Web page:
I don't think you understand what the discussion in this post is about. The game of chess has no element of randomness -- but the players do, and it's the players we are trying to model. Just because, on average, player A is better than player B, doesn't mean that player A will win every game. The fact is that the same player will play at different levels of ability on different days, and that is the randomness that is relevant to models trying to predict outcomes of chess games.

Basically all rating systems are based on the assumption that players' ability for a given game fluctuates around an "average ability level" according to some distribution, and the goal of the rating system is to discover the average (and perhaps spread) of this indvidual distribution. So even under best conditions the most the system can do is predict the outcome with an error coming from the distribution of abilities. Now assume the distributions are relatively wide -- then there will be a large statistical error even for the best system.

Returning to the main point, the discussion of the last paragraph has nothing to do with the fact that chess is deterministic. In fact, the fact that there is no randomness in chess makes things easier.

Re:differences are minute (2, Informative)

shimage (954282) | more than 4 years ago | (#33145254)

Bullshit. Mistakes are roughly stochastic, ergo, there are random elements in chess players' performance. This is why chess matches involve more than just two games.

Re:differences are minute (1)

hoytak (1148181) | more than 4 years ago | (#33145258)

... and the only things left to chance are your strategies.

and whether you had too much coffee that morning, failed to see that move 10 steps ahead, etc. In high level chess, it seems that these kind of things have enormous effects on the outcome of the game and are not things that can be easily modeled except as random effects. Thus there is definitely a random element in the outcome of the game; Kasparov vs. Deep Blue was a mix of wins and losses; definitely not a deterministic outcome.

Re:differences are minute (3, Interesting)

phantomfive (622387) | more than 4 years ago | (#33147024)

Mikhail Tal, one of the best players ever, would differ; because it's impossible to see deeply enough to know what the outcome of a move will be. He makes the point here [wikipedia.org] , and I'll quote a small piece:

Tal: - "Yes. For example, I will never forget my game with GM Vasiukov on a USSR Championship. We reached a very complicated position where I was intending to sacrifice a knight. The sacrifice was not obvious; there was a large number of possible variations; but when I began to study hard and work through them, I found to my horror that nothing would come of it. Ideas piled up one after another. I would transport a subtle reply by my opponent, which worked in one case, to another situation where it would naturally prove to be quite useless. As a result my head became filled with a completely chaotic pile of all sorts of moves, and the infamous "tree of variations", from which the chess trainers recommend that you cut off the small branches, in this case spread with unbelievable rapidity.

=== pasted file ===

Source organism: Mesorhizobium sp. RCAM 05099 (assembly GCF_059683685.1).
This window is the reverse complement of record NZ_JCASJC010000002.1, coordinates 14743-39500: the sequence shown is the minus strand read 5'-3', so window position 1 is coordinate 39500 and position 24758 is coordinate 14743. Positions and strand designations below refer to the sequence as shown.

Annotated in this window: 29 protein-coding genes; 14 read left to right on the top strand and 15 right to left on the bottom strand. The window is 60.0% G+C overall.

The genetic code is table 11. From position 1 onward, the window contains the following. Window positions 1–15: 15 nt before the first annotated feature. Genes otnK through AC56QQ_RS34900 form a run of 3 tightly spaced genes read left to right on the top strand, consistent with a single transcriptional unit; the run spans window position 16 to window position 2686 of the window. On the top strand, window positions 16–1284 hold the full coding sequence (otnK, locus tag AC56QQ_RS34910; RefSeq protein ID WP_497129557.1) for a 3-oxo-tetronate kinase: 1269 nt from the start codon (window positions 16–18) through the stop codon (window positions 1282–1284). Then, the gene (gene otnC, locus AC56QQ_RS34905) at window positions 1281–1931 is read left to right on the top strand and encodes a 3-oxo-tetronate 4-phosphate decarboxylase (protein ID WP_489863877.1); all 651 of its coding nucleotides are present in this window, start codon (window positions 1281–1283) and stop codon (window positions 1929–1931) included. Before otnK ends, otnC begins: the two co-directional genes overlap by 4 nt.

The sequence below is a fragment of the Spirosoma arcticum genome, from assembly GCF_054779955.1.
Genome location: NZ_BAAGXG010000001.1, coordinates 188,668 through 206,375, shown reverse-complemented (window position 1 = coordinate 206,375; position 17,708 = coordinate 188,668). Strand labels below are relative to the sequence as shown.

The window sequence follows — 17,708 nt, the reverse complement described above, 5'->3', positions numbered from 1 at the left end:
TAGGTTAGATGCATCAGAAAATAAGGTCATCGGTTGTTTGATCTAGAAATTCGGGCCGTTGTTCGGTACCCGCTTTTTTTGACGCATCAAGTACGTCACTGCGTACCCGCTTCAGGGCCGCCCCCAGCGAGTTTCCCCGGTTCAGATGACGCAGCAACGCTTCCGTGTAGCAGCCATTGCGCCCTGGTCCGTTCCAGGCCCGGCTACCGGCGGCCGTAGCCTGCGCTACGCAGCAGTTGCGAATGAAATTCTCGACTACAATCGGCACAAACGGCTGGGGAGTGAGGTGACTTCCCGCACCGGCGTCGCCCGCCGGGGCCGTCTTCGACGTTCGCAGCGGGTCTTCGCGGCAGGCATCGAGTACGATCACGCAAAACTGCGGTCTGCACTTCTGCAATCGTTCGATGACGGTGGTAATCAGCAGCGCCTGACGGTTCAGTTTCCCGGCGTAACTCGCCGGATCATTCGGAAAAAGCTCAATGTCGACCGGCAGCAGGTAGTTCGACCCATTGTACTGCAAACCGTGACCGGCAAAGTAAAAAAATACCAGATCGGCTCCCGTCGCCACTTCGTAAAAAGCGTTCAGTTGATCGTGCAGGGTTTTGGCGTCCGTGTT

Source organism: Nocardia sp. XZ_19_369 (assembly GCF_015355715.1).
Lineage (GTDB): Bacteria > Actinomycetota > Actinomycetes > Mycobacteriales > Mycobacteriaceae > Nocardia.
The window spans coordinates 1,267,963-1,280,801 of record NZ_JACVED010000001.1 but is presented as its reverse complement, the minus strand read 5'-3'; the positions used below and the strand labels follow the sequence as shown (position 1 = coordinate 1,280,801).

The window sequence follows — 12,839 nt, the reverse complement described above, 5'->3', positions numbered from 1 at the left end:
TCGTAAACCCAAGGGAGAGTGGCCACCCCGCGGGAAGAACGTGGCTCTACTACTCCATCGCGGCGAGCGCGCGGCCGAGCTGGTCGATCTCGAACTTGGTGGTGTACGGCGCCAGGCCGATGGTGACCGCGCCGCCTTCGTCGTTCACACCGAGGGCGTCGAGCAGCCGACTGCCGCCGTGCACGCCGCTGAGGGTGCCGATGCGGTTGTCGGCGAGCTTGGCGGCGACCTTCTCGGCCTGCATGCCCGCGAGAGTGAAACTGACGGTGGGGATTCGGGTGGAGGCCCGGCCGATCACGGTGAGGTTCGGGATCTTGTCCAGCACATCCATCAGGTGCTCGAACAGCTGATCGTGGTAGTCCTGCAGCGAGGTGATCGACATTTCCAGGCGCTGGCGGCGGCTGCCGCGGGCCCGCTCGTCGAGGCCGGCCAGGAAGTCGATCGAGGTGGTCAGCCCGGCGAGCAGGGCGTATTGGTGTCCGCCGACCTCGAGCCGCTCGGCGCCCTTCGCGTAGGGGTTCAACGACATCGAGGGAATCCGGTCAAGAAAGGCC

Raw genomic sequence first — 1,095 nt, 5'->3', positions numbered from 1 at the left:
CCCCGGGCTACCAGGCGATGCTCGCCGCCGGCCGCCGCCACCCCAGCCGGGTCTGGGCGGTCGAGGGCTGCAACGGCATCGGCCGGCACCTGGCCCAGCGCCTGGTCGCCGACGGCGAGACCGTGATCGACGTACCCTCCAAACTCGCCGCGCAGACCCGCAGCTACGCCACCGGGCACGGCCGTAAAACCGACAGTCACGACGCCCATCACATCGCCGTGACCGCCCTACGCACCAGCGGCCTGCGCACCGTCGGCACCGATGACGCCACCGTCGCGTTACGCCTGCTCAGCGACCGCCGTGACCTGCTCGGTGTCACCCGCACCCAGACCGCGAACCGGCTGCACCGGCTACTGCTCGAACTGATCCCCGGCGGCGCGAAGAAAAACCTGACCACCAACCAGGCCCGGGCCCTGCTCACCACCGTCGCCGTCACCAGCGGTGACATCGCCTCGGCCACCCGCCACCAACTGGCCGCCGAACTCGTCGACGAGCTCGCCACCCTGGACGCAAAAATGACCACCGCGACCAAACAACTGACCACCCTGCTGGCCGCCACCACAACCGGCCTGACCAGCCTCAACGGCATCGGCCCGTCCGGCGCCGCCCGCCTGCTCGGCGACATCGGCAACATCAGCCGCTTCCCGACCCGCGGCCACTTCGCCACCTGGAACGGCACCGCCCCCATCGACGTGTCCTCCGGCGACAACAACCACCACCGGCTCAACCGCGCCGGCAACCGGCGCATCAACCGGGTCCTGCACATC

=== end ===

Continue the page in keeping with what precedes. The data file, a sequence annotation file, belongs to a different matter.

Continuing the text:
Now I somehow realized that it was not possible to calculate all the variations, and that the knight sacrifice was, by its very nature, purely intuitive. And since it promised an interesting game, I could not refrain from making it."

Journalist: - "And the following day, it was with pleasure that I read in the paper how Mikhail Tal, after carefully thinking over the position for 40 minutes, made an accurately-calculated piece sacrifice".

You will find that lots of chess players have reported making similarly intuitive moves.

Re:differences are minute (1)

Shadow Wrought (586631) | more than 4 years ago | (#33144656)

I realize they are "predicting" games that have already taken place, but how would this affect a realtime match? How much would it change your moves knowing you've been predicted to lose? Or to win?

Re:differences are minute (1)

dakameleon (1126377) | more than 4 years ago | (#33146270)

Welcome to the world of probability theory. In particular, get started with Bayes [wikipedia.org] and work your way from there.

Well, everyone knows (1)

Duradin (1261418) | more than 4 years ago | (#33143864)

Well, everyone knows that arena is serious business.

So they've got better... (4, Interesting)

frank_adrian314159 (469671) | more than 4 years ago | (#33143924)

Are the better entries as transparent? ELO's a pretty simple way do do this - add or subtract a few points from the rating based on a win or a loss based on the relative difference of the ratings. Would anyone understand (other than "It's a neural net") the ratings produced by these competitors? Would anything human be able to calculate them?

Also, are the new models' improvements in prediction statistically relevant? Or are they just fitting the noise? Both the training dataset and the test dataset seem rather small to me.

Finally, and most importantly, how stable are the ratings? If I'm drunk and lose to a "patzer", do I go down to his level? Fairness of tournaments having small numbers of games has a lot to do with rating stability (unless we're assuming a population periodically beset by huge random shifts in ability).